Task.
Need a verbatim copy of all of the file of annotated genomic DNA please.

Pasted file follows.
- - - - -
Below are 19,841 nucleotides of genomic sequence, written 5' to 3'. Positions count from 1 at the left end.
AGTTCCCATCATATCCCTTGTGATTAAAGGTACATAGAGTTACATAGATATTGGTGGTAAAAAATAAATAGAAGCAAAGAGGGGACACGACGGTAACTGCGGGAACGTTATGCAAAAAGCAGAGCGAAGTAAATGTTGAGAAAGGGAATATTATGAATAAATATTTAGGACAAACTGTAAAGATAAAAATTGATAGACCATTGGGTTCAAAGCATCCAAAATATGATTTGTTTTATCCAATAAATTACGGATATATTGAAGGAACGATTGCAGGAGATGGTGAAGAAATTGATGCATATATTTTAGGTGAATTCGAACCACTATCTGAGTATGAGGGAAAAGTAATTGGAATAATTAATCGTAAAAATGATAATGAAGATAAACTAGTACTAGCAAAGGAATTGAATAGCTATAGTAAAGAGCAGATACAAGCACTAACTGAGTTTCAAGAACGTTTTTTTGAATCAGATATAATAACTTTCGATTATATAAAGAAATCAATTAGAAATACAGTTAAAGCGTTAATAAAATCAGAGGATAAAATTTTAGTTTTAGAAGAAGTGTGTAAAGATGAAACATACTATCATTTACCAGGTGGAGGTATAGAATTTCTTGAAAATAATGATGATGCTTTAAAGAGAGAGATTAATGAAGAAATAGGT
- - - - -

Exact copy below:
Below are 19,841 nucleotides of genomic sequence, written 5' to 3'. Positions count from 1 at the left end.
AGTTCCCATCATATCCCTTGTGATTAAAGGTACATAGAGTTACATAGATATTGGTGGTAAAAAATAAATAGAAGCAAAGAGGGGACACGACGGTAACTGCGGGAACGTTATGCAAAAAGCAGAGCGAAGTAAATGTTGAGAAAGGGAATATTATGAATAAATATTTAGGACAAACTGTAAAGATAAAAATTGATAGACCATTGGGTTCAAAGCATCCAAAATATGATTTGTTTTATCCAATAAATTACGGATATATTGAAGGAACGATTGCAGGAGATGGTGAAGAAATTGATGCATATATTTTAGGTGAATTCGAACCACTATCTGAGTATGAGGGAAAAGTAATTGGAATAATTAATCGTAAAAATGATAATGAAGATAAACTAGTACTAGCAAAGGAATTGAATAGCTATAGTAAAGAGCAGATACAAGCACTAACTGAGTTTCAAGAACGTTTTTTTGAATCAGATATAATAACTTTCGATTATATAAAGAAATCAATTAGAAATACAGTTAAAGCGTTAATAAAATCAGAGGATAAAATTTTAGTTTTAGAAGAAGTGTGTAAAGATGAAACATACTATCATTTACCAGGTGGAGGTATAGAATTTCTTGAAAATAATGATGATGCTTTAAAGAGAGAGATTAATGAAGAAATAGGT